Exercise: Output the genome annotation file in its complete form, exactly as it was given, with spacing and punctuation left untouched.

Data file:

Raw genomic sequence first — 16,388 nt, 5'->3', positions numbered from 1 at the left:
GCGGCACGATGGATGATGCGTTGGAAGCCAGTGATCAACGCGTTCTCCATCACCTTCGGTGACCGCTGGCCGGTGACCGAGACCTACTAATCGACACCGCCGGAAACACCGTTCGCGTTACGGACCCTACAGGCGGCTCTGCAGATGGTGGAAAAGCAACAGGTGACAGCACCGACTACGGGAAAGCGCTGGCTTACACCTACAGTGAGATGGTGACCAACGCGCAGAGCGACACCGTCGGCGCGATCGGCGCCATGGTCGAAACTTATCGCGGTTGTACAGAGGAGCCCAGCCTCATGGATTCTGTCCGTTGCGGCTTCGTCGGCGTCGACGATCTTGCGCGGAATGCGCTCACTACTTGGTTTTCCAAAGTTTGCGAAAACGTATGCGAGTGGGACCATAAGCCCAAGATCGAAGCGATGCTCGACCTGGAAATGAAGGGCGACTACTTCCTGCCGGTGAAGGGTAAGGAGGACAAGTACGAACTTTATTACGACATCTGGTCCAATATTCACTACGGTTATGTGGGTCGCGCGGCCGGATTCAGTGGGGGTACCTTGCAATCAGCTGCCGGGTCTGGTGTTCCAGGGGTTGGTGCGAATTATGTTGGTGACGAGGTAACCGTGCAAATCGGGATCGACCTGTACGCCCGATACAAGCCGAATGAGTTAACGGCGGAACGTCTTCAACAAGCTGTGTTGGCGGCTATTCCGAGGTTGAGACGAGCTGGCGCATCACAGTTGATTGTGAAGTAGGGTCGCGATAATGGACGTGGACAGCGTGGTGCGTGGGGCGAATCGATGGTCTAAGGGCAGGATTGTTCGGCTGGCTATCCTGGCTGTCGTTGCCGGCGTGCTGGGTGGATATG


Raw genomic sequence first — 16,388 nt, 5'->3', positions numbered from 1 at the left:
GCGGCACGATGGATGATGCGTTGGAAGCCAGTGATCAACGCGTTCTCCATCACCTTCGGTGACCGCTGGCCGGTGACCGAGACCTACTAATCGACACCGCCGGAAACACCGTTCGCGTTACGGACCCTACAGGCGGCTCTGCAGATGGTGGAAAAGCAACAGGTGACAGCACCGACTACGGGAAAGCGCTGGCTTACACCTACAGTGAGATGGTGACCAACGCGCAGAGCGACACCGTCGGCGCGATCGGCGCCATGGTCGAAACTTATCGCGGTTGTACAGAGGAGCCCAGCCTCATGGATTCTGTCCGTTGCGGCTTCGTCGGCGTCGACGATCTTGCGCGGAATGCGCTCACTACTTGGTTTTCCAAAGTTTGCGAAAACGTATGCGAGTGGGACCATAAGCCCAAGATCGAAGCGATGCTCGACCTGGAAATGAAGGGCGACTACTTCCTGCCGGTGAAGGGTAAGGAGGACAAGTACGAACTTTATTACGACATCTGGTCCAATATTCACTACGGTTATGTGGGTCGCGCGGCCGGATTCAGTGGGGGTACCTTGCAATCAGCTGCCGGGTCTGGTGTTCCAGGGGTTGGTGCGAATTATGTTGGTGACGAGGTAACCGTGCAAATCGGGATCGACCTGTACGCCCGATACAAGCCGAATGAGTTAACGGCGGAACGTCTTCAACAAGCTGTGTTGGCGGCTATTCCGAGGTTGAGACGAGCTGGCGCATCACAGTTGATTGTGAAGTAGGGTCGCGATAATGGACGTGGACAGCGTGGTGCGTGGGGCGAATCGATGGTCTAAGGGCAGGATTGTTCGGCTGGCTATCCTGGCTGTCGTTGCCGGCGTGCTGGGTGGATATG